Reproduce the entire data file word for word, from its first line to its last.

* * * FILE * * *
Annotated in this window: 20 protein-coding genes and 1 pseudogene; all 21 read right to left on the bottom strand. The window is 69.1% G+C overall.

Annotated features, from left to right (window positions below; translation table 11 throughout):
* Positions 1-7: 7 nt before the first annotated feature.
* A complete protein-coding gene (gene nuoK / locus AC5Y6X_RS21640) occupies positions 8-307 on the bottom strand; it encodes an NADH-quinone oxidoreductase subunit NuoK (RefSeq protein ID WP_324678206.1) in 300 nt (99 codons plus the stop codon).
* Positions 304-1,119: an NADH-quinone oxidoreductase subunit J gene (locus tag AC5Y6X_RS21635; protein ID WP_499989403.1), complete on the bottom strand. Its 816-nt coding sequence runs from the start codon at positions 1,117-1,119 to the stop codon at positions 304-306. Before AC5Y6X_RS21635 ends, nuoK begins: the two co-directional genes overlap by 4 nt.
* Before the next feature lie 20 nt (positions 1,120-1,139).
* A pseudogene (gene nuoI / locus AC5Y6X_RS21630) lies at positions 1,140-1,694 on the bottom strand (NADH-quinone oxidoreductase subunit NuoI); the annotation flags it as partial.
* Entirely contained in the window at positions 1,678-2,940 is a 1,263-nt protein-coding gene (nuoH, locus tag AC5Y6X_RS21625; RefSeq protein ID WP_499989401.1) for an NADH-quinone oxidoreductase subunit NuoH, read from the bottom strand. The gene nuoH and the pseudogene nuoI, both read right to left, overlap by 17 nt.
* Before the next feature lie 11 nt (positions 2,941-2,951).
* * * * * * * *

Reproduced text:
Annotated in this window: 20 protein-coding genes and 1 pseudogene; all 21 read right to left on the bottom strand. The window is 69.1% G+C overall.

Annotated features, from left to right (window positions below; translation table 11 throughout):
* Positions 1-7: 7 nt before the first annotated feature.
* A complete protein-coding gene (gene nuoK / locus AC5Y6X_RS21640) occupies positions 8-307 on the bottom strand; it encodes an NADH-quinone oxidoreductase subunit NuoK (RefSeq protein ID WP_324678206.1) in 300 nt (99 codons plus the stop codon).
* Positions 304-1,119: an NADH-quinone oxidoreductase subunit J gene (locus tag AC5Y6X_RS21635; protein ID WP_499989403.1), complete on the bottom strand. Its 816-nt coding sequence runs from the start codon at positions 1,117-1,119 to the stop codon at positions 304-306. Before AC5Y6X_RS21635 ends, nuoK begins: the two co-directional genes overlap by 4 nt.
* Before the next feature lie 20 nt (positions 1,120-1,139).
* A pseudogene (gene nuoI / locus AC5Y6X_RS21630) lies at positions 1,140-1,694 on the bottom strand (NADH-quinone oxidoreductase subunit NuoI); the annotation flags it as partial.
* Entirely contained in the window at positions 1,678-2,940 is a 1,263-nt protein-coding gene (nuoH, locus tag AC5Y6X_RS21625; RefSeq protein ID WP_499989401.1) for an NADH-quinone oxidoreductase subunit NuoH, read from the bottom strand. The gene nuoH and the pseudogene nuoI, both read right to left, overlap by 17 nt.
* Before the next feature lie 11 nt (positions 2,941-2,951).